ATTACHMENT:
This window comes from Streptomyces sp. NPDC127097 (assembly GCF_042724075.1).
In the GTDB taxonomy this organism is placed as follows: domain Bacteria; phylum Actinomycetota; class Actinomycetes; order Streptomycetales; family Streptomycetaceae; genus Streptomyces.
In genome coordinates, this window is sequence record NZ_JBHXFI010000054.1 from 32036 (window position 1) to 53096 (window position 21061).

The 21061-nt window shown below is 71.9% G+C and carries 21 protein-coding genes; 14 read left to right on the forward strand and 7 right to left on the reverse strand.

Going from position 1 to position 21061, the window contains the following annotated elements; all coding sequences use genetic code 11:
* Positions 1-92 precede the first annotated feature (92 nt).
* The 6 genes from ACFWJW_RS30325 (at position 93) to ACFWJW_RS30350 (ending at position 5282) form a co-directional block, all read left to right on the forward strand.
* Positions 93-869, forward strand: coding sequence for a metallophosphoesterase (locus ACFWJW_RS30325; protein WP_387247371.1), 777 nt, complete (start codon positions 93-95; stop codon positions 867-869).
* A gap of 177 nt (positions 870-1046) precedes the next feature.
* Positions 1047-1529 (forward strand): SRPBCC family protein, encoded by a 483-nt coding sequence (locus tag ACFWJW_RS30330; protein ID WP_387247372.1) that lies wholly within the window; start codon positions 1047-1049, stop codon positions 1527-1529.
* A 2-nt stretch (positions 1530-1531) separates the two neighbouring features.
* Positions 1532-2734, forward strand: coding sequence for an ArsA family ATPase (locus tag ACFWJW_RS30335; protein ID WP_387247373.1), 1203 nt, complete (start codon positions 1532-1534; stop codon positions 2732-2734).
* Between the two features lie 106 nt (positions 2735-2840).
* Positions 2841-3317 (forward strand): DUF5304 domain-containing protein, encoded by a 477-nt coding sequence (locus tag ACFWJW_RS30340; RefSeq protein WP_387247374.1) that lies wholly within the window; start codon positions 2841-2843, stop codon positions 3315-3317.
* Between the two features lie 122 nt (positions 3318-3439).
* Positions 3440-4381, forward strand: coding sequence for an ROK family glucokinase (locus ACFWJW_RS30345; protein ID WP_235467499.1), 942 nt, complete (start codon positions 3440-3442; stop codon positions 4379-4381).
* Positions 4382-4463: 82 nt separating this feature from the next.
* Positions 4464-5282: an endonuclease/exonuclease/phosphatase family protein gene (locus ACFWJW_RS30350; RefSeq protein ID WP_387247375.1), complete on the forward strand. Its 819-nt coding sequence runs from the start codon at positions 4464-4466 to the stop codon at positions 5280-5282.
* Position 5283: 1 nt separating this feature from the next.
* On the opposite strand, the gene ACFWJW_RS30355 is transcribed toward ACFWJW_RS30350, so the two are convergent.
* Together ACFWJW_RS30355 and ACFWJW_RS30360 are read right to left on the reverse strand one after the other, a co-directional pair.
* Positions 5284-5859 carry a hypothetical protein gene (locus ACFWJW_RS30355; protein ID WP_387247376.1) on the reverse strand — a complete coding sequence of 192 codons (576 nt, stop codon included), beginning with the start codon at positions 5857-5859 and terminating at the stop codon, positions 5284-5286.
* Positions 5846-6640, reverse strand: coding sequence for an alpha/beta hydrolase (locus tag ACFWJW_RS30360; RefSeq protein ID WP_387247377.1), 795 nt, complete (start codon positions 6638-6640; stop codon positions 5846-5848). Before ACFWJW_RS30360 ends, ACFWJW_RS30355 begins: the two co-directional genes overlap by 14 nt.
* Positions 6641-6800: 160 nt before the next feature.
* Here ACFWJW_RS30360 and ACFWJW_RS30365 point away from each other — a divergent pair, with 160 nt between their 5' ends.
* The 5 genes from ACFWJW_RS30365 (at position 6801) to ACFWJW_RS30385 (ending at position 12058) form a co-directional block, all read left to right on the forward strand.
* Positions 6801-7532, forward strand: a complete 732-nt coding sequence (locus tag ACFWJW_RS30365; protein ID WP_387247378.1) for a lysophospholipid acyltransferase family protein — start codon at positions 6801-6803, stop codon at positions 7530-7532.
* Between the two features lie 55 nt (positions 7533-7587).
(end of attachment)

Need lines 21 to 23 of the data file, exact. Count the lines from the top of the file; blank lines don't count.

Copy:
* Together ACFWJW_RS30355 and ACFWJW_RS30360 are read right to left on the reverse strand one after the other, a co-directional pair.
* Positions 5284-5859 carry a hypothetical protein gene (locus ACFWJW_RS30355; protein ID WP_387247376.1) on the reverse strand — a complete coding sequence of 192 codons (576 nt, stop codon included), beginning with the start codon at positions 5857-5859 and terminating at the stop codon, positions 5284-5286.
* Positions 5846-6640, reverse strand: coding sequence for an alpha/beta hydrolase (locus tag ACFWJW_RS30360; RefSeq protein ID WP_387247377.1), 795 nt, complete (start codon positions 6638-6640; stop codon positions 5846-5848). Before ACFWJW_RS30360 ends, ACFWJW_RS30355 begins: the two co-directional genes overlap by 14 nt.